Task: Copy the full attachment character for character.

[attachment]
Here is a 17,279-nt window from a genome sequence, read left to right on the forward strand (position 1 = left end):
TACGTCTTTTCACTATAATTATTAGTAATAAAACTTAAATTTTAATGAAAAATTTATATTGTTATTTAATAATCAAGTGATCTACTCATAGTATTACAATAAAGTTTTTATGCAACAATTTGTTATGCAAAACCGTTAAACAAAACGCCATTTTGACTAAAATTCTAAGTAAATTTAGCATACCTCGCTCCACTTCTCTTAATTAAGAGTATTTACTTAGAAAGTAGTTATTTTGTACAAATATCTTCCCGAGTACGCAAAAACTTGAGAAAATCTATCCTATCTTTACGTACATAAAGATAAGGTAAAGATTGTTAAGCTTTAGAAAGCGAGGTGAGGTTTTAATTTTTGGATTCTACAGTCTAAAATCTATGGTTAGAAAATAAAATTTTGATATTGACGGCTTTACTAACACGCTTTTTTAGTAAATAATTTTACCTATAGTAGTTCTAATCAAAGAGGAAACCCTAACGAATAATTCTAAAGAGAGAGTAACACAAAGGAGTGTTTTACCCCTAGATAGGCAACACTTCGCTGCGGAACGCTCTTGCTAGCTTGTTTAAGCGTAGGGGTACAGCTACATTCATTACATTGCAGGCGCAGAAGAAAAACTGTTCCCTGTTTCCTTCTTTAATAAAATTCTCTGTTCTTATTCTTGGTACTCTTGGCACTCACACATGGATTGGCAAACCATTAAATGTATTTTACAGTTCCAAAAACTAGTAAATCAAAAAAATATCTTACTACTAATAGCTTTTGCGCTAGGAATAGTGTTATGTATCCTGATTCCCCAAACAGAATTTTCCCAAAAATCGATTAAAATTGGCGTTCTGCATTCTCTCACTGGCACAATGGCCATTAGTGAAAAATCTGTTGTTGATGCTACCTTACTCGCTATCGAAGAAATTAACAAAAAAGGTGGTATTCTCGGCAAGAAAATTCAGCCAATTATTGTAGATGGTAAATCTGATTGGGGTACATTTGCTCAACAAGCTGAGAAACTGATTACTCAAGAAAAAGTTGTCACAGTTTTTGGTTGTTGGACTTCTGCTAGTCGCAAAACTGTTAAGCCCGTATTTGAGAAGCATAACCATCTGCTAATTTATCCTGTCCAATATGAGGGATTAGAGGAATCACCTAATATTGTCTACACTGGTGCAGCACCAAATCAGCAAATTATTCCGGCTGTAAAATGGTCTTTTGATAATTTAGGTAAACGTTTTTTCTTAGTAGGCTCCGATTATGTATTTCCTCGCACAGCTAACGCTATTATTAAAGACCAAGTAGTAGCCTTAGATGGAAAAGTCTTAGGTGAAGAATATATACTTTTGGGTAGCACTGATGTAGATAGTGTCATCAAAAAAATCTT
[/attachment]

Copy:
Here is a 17,279-nt window from a genome sequence, read left to right on the forward strand (position 1 = left end):
TACGTCTTTTCACTATAATTATTAGTAATAAAACTTAAATTTTAATGAAAAATTTATATTGTTATTTAATAATCAAGTGATCTACTCATAGTATTACAATAAAGTTTTTATGCAACAATTTGTTATGCAAAACCGTTAAACAAAACGCCATTTTGACTAAAATTCTAAGTAAATTTAGCATACCTCGCTCCACTTCTCTTAATTAAGAGTATTTACTTAGAAAGTAGTTATTTTGTACAAATATCTTCCCGAGTACGCAAAAACTTGAGAAAATCTATCCTATCTTTACGTACATAAAGATAAGGTAAAGATTGTTAAGCTTTAGAAAGCGAGGTGAGGTTTTAATTTTTGGATTCTACAGTCTAAAATCTATGGTTAGAAAATAAAATTTTGATATTGACGGCTTTACTAACACGCTTTTTTAGTAAATAATTTTACCTATAGTAGTTCTAATCAAAGAGGAAACCCTAACGAATAATTCTAAAGAGAGAGTAACACAAAGGAGTGTTTTACCCCTAGATAGGCAACACTTCGCTGCGGAACGCTCTTGCTAGCTTGTTTAAGCGTAGGGGTACAGCTACATTCATTACATTGCAGGCGCAGAAGAAAAACTGTTCCCTGTTTCCTTCTTTAATAAAATTCTCTGTTCTTATTCTTGGTACTCTTGGCACTCACACATGGATTGGCAAACCATTAAATGTATTTTACAGTTCCAAAAACTAGTAAATCAAAAAAATATCTTACTACTAATAGCTTTTGCGCTAGGAATAGTGTTATGTATCCTGATTCCCCAAACAGAATTTTCCCAAAAATCGATTAAAATTGGCGTTCTGCATTCTCTCACTGGCACAATGGCCATTAGTGAAAAATCTGTTGTTGATGCTACCTTACTCGCTATCGAAGAAATTAACAAAAAAGGTGGTATTCTCGGCAAGAAAATTCAGCCAATTATTGTAGATGGTAAATCTGATTGGGGTACATTTGCTCAACAAGCTGAGAAACTGATTACTCAAGAAAAAGTTGTCACAGTTTTTGGTTGTTGGACTTCTGCTAGTCGCAAAACTGTTAAGCCCGTATTTGAGAAGCATAACCATCTGCTAATTTATCCTGTCCAATATGAGGGATTAGAGGAATCACCTAATATTGTCTACACTGGTGCAGCACCAAATCAGCAAATTATTCCGGCTGTAAAATGGTCTTTTGATAATTTAGGTAAACGTTTTTTCTTAGTAGGCTCCGATTATGTATTTCCTCGCACAGCTAACGCTATTATTAAAGACCAAGTAGTAGCCTTAGATGGAAAAGTCTTAGGTGAAGAATATATACTTTTGGGTAGCACTGATGTAGATAGTGTCATCAAAAAAATCTT